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Major-General Isaac Brock commanded British forces in the War of 1812. (PBS)
Major-General Isaac Brock commanded British forces in the War of 1812. (PBS)

Verbatim

What the War of 1812 means to Britain's man in Canada Add to ...

So a number of people learned a number of lessons. One, the United States learned it wasn’t yet a global military power. Two, a young Canada learned it was able to defend its territory if it absolutely had to. Three, the British learned that while they were able to throttle a nascent United States, there was enough muscle there and potential for them to be a bit more cautious in the meantime. And fences were repaired.

Of course, one of the great peaces that came out of this was not just the United States and Canada, but of course the United States and Great Britain. That was the last war we fought against the Americans. Although we fought many with them since.

I think commemoration is the right word. No one is celebrating enormous victory or punishing defeat. We are looking back on a conflict which is ill defined in some senses in its origin, inconclusive perhaps in its outcome but which led to rather better times in terms of alliances and cooperation that has lasted two centuries. And I think that is worth commemorating.

The Globe: Yes, how often do you imagine conflicts where the bitter memories haven’t in fact calcified and hardened and remembered as grievances? You certainly don’t have that here.

Pocock: Indeed of our closest relationships with the world are probably on this side of the Atlantic. At least historically. I mean we’re now of course part of Europe and have very close relationships there. But the memories of the 20th century as far as the United Kingdom is concerned will be memories of alliance and help from the United States, from Canada and of course the rest of the Commonwealth in two world wars.

The Globe: This government in particular is a big fan of history and wants to bring more traditional remembrances into the national identity but at the same time they have to be careful not to stir up anti-American sentiment, which of course is always a possible side effect of the commemorations.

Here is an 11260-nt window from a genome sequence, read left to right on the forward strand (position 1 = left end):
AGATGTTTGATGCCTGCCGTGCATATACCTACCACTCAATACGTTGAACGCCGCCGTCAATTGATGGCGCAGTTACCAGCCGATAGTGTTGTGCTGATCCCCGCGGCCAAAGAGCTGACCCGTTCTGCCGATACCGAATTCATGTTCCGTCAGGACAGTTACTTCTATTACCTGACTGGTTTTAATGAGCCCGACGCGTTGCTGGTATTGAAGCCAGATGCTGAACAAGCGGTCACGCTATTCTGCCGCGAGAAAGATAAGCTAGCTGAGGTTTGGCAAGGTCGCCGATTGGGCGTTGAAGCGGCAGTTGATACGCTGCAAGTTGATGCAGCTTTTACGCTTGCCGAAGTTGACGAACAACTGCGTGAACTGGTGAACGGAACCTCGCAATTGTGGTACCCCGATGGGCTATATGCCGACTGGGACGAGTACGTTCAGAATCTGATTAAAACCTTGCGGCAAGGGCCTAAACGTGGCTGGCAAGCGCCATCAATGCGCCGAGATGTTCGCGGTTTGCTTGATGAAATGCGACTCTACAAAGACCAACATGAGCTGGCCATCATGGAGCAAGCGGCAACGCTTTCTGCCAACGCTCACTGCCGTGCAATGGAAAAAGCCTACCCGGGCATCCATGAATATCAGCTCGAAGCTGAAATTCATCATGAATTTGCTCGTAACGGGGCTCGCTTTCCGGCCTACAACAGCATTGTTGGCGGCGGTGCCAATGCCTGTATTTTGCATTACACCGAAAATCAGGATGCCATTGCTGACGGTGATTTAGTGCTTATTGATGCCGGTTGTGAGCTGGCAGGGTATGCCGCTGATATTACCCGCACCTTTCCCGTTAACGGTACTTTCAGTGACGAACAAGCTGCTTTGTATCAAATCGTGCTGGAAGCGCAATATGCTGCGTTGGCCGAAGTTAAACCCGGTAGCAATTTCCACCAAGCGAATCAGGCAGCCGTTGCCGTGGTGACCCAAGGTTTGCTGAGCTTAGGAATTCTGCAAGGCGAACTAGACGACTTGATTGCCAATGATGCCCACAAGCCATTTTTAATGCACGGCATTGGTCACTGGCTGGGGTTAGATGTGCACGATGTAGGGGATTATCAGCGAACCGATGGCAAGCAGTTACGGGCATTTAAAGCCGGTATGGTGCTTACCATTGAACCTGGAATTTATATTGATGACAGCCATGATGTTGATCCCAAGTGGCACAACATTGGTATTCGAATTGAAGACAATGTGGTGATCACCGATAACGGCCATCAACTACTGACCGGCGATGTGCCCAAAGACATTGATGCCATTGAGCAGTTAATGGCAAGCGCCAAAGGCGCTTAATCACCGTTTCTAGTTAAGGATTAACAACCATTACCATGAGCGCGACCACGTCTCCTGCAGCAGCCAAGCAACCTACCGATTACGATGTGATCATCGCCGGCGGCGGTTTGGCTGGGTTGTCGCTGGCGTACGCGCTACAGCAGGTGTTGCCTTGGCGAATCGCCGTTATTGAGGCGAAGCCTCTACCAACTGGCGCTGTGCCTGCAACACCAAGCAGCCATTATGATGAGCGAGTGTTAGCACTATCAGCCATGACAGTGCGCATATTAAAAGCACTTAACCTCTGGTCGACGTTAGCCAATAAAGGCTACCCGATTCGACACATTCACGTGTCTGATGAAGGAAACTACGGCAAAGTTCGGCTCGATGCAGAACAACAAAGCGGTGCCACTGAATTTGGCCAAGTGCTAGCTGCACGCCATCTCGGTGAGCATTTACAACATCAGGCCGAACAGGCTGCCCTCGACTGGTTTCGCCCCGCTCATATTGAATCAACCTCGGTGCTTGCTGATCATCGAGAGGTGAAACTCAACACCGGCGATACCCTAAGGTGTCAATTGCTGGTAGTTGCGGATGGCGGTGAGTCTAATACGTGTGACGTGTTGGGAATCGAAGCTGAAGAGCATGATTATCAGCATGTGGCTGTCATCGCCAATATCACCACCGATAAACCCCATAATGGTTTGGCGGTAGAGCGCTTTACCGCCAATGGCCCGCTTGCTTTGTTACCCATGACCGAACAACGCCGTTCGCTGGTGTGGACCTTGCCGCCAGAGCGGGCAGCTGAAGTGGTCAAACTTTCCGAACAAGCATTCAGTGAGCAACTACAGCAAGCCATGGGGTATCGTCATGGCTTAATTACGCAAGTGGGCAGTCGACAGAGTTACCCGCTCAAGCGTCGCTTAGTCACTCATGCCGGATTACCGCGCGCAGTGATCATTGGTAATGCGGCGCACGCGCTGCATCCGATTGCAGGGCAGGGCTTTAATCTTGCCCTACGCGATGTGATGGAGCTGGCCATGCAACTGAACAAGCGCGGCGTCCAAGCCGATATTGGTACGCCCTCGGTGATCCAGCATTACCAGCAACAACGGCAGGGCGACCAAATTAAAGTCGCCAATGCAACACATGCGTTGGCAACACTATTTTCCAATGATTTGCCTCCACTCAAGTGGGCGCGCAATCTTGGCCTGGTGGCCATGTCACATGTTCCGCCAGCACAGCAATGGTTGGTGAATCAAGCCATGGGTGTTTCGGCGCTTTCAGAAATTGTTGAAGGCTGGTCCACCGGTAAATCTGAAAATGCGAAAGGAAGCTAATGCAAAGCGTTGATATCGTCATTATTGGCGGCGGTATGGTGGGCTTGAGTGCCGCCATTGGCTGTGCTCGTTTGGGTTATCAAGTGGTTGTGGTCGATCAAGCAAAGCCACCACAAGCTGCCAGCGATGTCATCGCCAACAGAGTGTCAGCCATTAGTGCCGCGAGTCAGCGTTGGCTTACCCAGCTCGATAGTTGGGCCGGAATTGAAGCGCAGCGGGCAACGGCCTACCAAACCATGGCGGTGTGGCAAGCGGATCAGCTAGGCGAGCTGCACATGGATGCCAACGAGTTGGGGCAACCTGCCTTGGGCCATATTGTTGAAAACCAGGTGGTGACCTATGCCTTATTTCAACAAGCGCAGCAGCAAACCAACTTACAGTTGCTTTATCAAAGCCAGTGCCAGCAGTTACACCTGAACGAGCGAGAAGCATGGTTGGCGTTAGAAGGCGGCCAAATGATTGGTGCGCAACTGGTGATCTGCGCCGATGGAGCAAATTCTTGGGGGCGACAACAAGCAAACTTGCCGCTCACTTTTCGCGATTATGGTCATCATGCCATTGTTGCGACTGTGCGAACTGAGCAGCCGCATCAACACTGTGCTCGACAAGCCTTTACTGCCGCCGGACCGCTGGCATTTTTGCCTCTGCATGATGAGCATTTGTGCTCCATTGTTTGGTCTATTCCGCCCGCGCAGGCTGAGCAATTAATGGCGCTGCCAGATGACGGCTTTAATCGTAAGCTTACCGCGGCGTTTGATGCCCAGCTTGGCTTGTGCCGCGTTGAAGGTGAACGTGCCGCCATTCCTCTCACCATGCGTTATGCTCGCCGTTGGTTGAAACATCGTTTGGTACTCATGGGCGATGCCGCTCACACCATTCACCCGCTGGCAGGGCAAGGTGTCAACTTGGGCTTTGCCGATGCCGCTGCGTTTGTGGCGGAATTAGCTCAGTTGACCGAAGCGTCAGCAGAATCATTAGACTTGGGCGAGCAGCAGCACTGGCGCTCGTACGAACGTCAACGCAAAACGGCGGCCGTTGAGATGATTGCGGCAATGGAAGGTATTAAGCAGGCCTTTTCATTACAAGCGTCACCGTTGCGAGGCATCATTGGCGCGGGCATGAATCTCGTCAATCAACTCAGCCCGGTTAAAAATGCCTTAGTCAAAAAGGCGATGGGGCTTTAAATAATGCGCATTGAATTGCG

Pocock: Anti-anybody sentiment would be a pity. I think this is a positive anniversary in many ways. It commemorates decent outcomes, perhaps more by luck initially than by judgment. But nonetheless, 200 years of peace and, bar the last few years, prosperity, is something well worth celebrating.

The Globe: Are Canadians justified in feeling they won the war?

Pocock: Yes. Well, I think from a Canadian point, if you judge the preservation of your territory and your identity and your political future, as a victory – and it would be hard to say it’s not – yes, Canada did well from the conflict. It held its line and its ground and it was then in a position to chart an independent political future, firstly under the aegis of its links to Britain, but then as the 19th century went on, through confederation up to the Conference of Westminster in 1930 which confirmed what was already, effectively, the case: That Canada was already an independent country within the Commonwealth. There are few straight lines in history but you can see the evolution of Canada into the great dominion and then an independent country as flowing at least in parts from events surrounding the 1812 war.

The Globe: How significant was the British role in this war?

Pocock: I think British regular forces, be they military or naval, had they not been there, I think it would have been difficult for Canadian militia to have resisted. Not that the American attacks in 1812 were particularly well co-ordinated. But over time, I think the sheer weight of population ... in fact such was the weight of population that President [Thomas]Jefferson said winning the war would be just a matter of marching – a quote that’s been used against him ever since. But I think that was certainly the American perception, that it would be relatively straightforward given the population difference.

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